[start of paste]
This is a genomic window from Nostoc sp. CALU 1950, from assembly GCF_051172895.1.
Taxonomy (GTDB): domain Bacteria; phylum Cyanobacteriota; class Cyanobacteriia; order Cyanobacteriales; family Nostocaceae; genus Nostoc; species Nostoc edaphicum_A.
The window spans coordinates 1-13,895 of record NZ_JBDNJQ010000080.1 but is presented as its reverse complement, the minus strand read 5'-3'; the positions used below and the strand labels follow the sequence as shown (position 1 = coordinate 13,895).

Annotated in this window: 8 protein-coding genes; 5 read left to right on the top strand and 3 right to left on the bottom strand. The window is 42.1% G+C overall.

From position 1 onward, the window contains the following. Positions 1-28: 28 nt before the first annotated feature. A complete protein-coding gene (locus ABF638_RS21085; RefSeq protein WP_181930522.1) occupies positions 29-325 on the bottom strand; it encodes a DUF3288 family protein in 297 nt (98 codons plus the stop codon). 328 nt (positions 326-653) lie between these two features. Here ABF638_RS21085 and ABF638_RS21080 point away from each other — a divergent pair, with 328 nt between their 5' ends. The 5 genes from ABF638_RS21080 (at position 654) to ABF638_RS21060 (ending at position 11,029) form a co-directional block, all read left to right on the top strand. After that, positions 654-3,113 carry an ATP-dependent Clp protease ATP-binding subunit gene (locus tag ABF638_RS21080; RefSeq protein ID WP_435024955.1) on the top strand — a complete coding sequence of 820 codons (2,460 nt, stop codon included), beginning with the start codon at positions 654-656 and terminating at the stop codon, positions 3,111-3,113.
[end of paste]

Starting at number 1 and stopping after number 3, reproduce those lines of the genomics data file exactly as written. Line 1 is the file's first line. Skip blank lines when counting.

This is a genomic window from Nostoc sp. CALU 1950, from assembly GCF_051172895.1.
Taxonomy (GTDB): domain Bacteria; phylum Cyanobacteriota; class Cyanobacteriia; order Cyanobacteriales; family Nostocaceae; genus Nostoc; species Nostoc edaphicum_A.
The window spans coordinates 1-13,895 of record NZ_JBDNJQ010000080.1 but is presented as its reverse complement, the minus strand read 5'-3'; the positions used below and the strand labels follow the sequence as shown (position 1 = coordinate 13,895).